Joan Brugge, PhD, Harvard Medical School
Kris C. Wood, PhD, Duke University
Hilton Denver Inverness
200 Inverness Drive West
Englewood, CO 80112
Meeting #: Refer to your packet.
Hours: 8:00am – 8:00 pm EST M-F
International : 623-516-6140
Drug resistance limits the depth and duration of clinical responses to most anticancer therapies, including targeted therapies. This fact has motivated intense efforts in recent years to define the mechanisms of resistance to commonly used anticancer drugs based on the hope that by doing so, it will be possible to design new therapies that block these mechanisms and thereby circumvent resistance. In fact, the 2013 Forbeck Forum on Resistance Mechanisms, led by Joan Brugge, Ph.D. and Jeff Engelman, M.D., Ph.D., explored precisely this topic. Unfortunately, we now know that many diverse resistance mechanisms can exist for each drug, and these mechanisms often co-occur within individual patients. As a result, efforts to improve therapeutic responses by blocking individual resistance mechanisms have largely failed, while efforts to block combinations of resistance mechanisms have been limited by toxicities.
In light of this challenge, emerging studies in the field are seeking to identify creative and fundamentally new strategies to circumvent resistance. These strategies include identifying common downstream signaling nodes shared by many or all major resistance mechanisms; profiling resistant cells to identify “collateral sensitivities” – vulnerabilities caused by evolutionary trade-offs made by cancer cells along the path to resistance; defining drug combinations with non-overlapping resistance landscapes, and exploring the possibility of individually targeting discrete subclones. Already these studies have yielded compelling results. However, they have largely been performed in isolation from one another. Now is, therefore, an opportune time to gather experts in the field working on the problem of heterogeneous resistance to discuss and critically examine these emerging strategies with the goal of identifying key areas for focus and collaboration.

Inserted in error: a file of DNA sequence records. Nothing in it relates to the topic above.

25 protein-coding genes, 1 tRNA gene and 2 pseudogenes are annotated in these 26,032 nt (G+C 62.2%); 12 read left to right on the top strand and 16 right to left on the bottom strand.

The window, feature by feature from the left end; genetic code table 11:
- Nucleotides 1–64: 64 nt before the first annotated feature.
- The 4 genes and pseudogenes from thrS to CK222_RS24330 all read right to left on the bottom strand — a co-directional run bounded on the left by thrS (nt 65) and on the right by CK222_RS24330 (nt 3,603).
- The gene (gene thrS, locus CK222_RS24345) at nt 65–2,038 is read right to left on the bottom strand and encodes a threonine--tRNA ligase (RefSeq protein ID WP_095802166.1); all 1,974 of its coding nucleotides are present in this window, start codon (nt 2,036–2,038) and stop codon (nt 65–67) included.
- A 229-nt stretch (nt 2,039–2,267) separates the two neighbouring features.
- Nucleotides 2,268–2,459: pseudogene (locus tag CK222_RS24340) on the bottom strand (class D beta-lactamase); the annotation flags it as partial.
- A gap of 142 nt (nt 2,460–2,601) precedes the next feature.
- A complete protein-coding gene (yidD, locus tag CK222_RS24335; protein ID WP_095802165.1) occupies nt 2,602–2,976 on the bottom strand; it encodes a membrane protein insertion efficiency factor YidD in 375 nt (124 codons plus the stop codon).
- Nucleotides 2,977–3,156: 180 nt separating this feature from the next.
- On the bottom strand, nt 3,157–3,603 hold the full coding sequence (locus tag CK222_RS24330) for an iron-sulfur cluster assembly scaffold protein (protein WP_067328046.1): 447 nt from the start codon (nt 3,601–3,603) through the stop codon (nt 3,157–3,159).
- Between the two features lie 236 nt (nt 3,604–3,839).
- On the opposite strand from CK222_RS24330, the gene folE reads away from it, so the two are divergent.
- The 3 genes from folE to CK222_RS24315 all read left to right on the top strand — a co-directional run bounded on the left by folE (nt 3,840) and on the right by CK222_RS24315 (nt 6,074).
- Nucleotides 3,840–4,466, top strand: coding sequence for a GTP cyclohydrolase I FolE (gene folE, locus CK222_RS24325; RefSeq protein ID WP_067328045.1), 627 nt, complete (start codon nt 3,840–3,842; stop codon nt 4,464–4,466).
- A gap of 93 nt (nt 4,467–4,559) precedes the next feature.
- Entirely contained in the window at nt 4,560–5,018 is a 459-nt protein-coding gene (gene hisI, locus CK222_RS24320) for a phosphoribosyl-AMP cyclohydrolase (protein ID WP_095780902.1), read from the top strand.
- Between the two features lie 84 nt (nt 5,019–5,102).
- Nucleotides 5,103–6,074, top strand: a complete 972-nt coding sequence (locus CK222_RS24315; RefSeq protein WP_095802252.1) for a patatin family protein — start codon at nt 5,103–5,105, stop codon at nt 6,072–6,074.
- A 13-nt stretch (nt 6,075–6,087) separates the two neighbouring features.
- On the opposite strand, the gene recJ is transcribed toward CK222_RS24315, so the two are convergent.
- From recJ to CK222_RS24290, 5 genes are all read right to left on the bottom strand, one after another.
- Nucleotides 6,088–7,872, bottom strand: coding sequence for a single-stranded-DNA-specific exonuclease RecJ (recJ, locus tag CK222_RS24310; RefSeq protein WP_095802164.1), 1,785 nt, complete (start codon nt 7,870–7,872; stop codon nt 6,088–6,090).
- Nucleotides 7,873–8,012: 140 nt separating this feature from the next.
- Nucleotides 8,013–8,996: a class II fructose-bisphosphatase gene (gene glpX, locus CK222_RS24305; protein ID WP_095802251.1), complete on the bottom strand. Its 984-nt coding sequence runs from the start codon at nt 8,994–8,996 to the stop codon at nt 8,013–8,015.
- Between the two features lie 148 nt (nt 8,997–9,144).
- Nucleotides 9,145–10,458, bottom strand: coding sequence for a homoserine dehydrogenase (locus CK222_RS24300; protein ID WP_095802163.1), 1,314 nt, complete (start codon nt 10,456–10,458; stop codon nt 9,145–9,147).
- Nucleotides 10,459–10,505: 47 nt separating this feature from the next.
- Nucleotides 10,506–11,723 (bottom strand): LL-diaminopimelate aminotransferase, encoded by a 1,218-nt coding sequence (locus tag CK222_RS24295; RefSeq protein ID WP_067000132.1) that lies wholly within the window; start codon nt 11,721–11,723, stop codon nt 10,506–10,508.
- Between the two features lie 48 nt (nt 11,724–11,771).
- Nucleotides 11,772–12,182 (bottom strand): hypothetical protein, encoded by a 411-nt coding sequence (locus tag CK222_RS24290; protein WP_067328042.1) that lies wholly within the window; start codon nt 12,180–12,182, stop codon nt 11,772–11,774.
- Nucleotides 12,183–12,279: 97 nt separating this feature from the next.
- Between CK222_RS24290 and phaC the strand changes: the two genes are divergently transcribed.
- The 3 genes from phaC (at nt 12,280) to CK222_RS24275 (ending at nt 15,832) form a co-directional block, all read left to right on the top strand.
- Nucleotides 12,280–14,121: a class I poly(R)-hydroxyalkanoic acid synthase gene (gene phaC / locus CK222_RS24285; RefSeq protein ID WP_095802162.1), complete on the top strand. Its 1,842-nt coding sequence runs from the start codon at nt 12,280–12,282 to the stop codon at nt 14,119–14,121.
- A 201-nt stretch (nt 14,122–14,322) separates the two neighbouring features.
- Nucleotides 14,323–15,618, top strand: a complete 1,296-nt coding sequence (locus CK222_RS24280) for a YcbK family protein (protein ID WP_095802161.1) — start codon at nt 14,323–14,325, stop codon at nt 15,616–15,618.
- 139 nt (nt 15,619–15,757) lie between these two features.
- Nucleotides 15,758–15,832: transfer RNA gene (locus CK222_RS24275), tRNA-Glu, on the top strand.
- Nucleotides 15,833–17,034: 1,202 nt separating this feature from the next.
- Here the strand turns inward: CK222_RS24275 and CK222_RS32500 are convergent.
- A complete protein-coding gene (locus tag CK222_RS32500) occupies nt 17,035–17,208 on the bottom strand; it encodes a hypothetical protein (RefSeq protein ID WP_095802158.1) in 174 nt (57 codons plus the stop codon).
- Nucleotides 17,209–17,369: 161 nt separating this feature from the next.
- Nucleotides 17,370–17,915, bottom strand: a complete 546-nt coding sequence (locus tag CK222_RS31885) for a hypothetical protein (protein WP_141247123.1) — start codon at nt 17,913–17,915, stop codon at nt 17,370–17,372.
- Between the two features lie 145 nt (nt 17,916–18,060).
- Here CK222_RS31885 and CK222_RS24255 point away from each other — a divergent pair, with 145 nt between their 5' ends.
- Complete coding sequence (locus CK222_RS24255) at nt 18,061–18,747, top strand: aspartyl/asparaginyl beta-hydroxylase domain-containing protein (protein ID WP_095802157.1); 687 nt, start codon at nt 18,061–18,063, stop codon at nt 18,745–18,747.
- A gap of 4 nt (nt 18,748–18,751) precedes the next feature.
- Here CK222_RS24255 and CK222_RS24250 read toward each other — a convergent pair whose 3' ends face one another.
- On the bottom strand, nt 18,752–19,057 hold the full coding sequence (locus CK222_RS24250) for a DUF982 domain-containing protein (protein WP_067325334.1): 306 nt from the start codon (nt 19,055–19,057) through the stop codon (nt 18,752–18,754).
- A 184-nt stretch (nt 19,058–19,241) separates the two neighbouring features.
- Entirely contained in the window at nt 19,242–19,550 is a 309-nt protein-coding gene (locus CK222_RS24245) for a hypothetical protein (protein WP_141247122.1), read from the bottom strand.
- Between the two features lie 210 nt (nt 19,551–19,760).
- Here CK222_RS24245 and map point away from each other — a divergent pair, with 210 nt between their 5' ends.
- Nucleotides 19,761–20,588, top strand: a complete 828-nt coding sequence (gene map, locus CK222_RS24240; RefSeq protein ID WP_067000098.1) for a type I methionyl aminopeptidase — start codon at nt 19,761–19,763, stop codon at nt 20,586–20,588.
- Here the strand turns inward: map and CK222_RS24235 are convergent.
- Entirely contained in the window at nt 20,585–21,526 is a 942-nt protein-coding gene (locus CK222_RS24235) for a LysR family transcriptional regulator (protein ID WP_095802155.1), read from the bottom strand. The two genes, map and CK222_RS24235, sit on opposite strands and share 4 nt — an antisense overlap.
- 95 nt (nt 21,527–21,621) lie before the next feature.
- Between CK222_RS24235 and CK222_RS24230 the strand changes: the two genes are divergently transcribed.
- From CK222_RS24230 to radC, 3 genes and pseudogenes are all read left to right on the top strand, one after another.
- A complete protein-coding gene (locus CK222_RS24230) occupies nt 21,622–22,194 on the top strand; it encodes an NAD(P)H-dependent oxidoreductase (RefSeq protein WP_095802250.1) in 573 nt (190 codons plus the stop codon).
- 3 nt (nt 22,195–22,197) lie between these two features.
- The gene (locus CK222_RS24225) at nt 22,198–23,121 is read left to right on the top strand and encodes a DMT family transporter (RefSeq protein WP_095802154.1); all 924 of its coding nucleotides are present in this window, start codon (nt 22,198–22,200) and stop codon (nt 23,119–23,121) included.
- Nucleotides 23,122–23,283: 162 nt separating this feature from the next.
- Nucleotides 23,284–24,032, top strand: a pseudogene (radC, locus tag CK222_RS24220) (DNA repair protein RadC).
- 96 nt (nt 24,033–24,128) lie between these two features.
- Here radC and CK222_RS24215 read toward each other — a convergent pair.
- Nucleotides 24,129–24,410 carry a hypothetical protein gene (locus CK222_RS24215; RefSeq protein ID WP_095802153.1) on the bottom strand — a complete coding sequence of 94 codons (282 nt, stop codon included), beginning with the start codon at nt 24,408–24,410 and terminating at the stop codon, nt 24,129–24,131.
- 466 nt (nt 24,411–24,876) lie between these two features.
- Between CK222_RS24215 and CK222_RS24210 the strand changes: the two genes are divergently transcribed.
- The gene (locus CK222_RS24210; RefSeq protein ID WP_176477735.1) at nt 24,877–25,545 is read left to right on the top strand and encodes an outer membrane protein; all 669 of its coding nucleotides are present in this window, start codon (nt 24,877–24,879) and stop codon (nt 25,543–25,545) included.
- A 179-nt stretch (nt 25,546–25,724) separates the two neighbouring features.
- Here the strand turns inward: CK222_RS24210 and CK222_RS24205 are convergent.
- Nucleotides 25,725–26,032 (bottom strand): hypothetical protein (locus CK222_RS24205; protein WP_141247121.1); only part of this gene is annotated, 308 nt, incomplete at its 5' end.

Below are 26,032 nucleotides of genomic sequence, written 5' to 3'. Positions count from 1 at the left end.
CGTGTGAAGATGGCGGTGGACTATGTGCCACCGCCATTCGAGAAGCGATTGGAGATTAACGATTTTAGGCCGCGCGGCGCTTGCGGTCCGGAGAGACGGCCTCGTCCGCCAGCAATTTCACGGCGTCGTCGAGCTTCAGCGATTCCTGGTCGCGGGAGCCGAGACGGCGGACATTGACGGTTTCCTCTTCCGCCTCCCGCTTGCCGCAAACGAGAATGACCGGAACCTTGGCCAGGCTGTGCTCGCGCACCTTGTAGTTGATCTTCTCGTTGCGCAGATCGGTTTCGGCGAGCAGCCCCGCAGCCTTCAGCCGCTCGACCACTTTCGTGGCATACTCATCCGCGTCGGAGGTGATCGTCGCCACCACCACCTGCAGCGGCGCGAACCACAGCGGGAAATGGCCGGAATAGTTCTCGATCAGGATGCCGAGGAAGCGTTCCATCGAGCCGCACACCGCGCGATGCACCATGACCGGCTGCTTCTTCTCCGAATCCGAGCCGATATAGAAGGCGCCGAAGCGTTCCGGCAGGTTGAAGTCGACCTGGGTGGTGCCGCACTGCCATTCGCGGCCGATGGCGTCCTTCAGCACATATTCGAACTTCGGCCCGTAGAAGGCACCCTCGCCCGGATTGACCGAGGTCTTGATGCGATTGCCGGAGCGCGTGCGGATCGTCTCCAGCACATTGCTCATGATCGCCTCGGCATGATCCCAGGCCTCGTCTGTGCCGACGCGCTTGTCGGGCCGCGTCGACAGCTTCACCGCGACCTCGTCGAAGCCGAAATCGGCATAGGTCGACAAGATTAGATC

|Saurav Bandyopadhyay, PhD||University of California, San Francisco|
|Alberto Bardelli, PhD||University of Torino|
|Trever Bivona, MD, PhD||University of California, San Francisco|
|Joan Brugge, PhD||Harvard Medical School|
|Christina Curtis, PhD, MSc||Stanford University|
|Nick Haining, BCh, BM||Merck|
|Christine Lovly, MD, PhD||Vanderbilt University|
|Ira Mellman, PhD||Genetech|
|Gordon Mills, MD, PhD||Oregon Health and Science University|
|Nick Navin, PhD||MD Anderson|
|Kornelia Polyak, MD, PhD||Dana Farber Cancer Institute|
|Sydney Shaffer, MD, PhD||University of Pennsylvania|
|Charles Swanton, MBPhD, FRCP, FMedSci||The Francis Crick Institute|
|Kris Cameron Wood, PhD||Duke University|
|Kirsten Bryant, PhD||University of North Carolina, Chapel Hill|
|Cihangir Duy, PhD||Weill Cornell Medicine|
|Peter Winter, PhD||Massachusetts Institute of Technology|
Denver International Airport (DEN) is the preferred airport as it is only 30 minutes from the meeting location.
The abstracts should be only one or two paragraphs outlining the theme of your presentation and should reflect the objective and spirit of the meeting (see above). Abstracts will be circulated about one week before the meeting. The meeting organizer will start requesting them a month before the meeting.Submit Abstract
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